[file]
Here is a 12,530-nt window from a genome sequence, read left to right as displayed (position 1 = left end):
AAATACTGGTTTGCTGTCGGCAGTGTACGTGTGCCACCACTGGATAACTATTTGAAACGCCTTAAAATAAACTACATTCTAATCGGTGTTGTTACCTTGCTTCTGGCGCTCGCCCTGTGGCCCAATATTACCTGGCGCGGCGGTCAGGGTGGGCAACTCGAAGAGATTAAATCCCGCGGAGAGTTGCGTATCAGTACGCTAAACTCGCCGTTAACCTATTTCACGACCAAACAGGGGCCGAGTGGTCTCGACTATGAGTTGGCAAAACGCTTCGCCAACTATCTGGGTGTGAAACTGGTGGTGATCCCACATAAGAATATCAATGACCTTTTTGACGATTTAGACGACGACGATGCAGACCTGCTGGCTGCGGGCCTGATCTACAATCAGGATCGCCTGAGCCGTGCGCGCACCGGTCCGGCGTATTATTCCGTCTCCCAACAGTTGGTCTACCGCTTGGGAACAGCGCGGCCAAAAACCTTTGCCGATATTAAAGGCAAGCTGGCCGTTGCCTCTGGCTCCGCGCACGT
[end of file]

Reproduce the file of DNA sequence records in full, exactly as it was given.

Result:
Here is a 12,530-nt window from a genome sequence, read left to right as displayed (position 1 = left end):
AAATACTGGTTTGCTGTCGGCAGTGTACGTGTGCCACCACTGGATAACTATTTGAAACGCCTTAAAATAAACTACATTCTAATCGGTGTTGTTACCTTGCTTCTGGCGCTCGCCCTGTGGCCCAATATTACCTGGCGCGGCGGTCAGGGTGGGCAACTCGAAGAGATTAAATCCCGCGGAGAGTTGCGTATCAGTACGCTAAACTCGCCGTTAACCTATTTCACGACCAAACAGGGGCCGAGTGGTCTCGACTATGAGTTGGCAAAACGCTTCGCCAACTATCTGGGTGTGAAACTGGTGGTGATCCCACATAAGAATATCAATGACCTTTTTGACGATTTAGACGACGACGATGCAGACCTGCTGGCTGCGGGCCTGATCTACAATCAGGATCGCCTGAGCCGTGCGCGCACCGGTCCGGCGTATTATTCCGTCTCCCAACAGTTGGTCTACCGCTTGGGAACAGCGCGGCCAAAAACCTTTGCCGATATTAAAGGCAAGCTGGCCGTTGCCTCTGGCTCCGCGCACGT